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History of Biodiversity Discovery in Parks

Historically, biological surveys on NPS lands have focused on charismatic species such as birds, mammals, fish, amphibians, reptiles, trees, shrubs, and herbaceous plants. Biodiversity Discovery focuses on lesser known, but more diverse, groups of plants and animals, such as: invertebrates, fungi, and lichens, among others.

Velvet Leaf Blueberry
The 5,000th Discovery—the velvet leaf blueberry (Vaccinium myrtilloides)—was a new plant record at Great Smoky Mountains National Park. Photo by Heather MacCulloch.

Pioneering an All Taxa Biodiversity Inventory

An All Taxa Biodiversity Inventory (ATBI) is an effort to document all species within a defined area. In 1997, Great Smoky Mountains National Park began the first ATBI in the U.S., which still continues today. Hundreds of scientists and thousands of volunteers have been involved in the effort and findings have been integrated with park management and interpretation. By 2009, this ATBI has discovered over 850 species new to science and over 6,250 species that are new records for the park.

Since the pioneering efforts at Great Smoky Mountains National Park, many other parks have begun efforts to explore their biodiversity. These parks have surveyed and studied everything from invertebrates at Boston Harbor Islands National Recreation Area to bacteria in the high alpine lakes of Yellowstone National Park.

Santa Monica Mountains National Recreation Area BioBlitz Participants
BioBlitz at Santa Monica Mountains National Recreation Area. Photo by National Geographic Maps.

Bioblitzes Are a Fundamental Building Block

A bioblitz is part rapid biological survey and part public outreach event that brings together scientists and volunteers to compile a snapshot of biodiversity in a relatively short amount of time. It is not intended to be an exhaustive inventory, but can contribute to a more comprehensive ATBI effort. Many engage school groups and "citizen scientists" of all ages. Bioblitzes can generate large quantities of data in short amounts of time and often highlight the educational aspects of biodiversity discovery. They are an essential component of any ATBI. Not all parks have the resources to commit to a full ATBI, but many, like Acadia National Park, have conducted a number of bioblitzes. To find an upcoming bioblitz, visit the calendar of events.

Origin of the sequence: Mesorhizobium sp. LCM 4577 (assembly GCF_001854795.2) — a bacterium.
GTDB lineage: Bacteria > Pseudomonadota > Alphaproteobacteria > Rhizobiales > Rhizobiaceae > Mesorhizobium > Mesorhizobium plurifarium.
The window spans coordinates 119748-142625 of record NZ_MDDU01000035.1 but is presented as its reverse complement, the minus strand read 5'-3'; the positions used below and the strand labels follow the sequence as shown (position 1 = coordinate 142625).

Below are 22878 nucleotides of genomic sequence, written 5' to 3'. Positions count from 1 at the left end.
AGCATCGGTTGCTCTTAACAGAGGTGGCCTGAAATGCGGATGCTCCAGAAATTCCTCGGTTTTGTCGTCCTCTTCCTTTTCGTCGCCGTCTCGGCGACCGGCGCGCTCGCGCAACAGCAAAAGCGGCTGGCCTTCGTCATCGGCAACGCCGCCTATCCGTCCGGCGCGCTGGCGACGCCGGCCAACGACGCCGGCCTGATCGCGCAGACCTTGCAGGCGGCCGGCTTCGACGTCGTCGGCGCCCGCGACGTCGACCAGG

Climbers at Yosemite
Rock climbing groups partnered with the Yosemite National Park to collect these hard to reach lichen specimens. Photos by Crista-Lee Mitchell and Martin Hutten.

Partners Magnify Impact

For many parks, partners such as Friends Groups , non-profit organizations, and universities are essential in successfully conducting biodiversity stewardship activities. For example, Discover Life in America coordinates the ATBI at Great Smoky Mountains National Park.

In addition, a partnership with the National Geographic Society will support a large-scale Bioblitz in a national park every year until the NPS Centennial in 2016. Scientists from The Field Museum, Shedd Aquarium, Peggy Notebaert Nature Museum, and universities were involved in the 2009 Bioblitz at Indiana Dunes National Lakeshore, with support from more than 300 partner organizations and companies and participation of thousands of volunteers and high school students.

Some parks are working with special interest groups whose specific skills can assist in longer-term efforts focused on specific taxa and/or microhabitats, such as lakes or caves.

By improving our knowledge of biodiversity in parks, all of these activities support and enhance the basic conservation mission of NPS. Engaging citizen scientists to assist in supervised biological surveys increases visitor investment and enjoyment in parks and can lead to increased understanding of parks, future advocacy, and the ability and interest to preserve and protect park resources.

Last Updated: November 07, 2011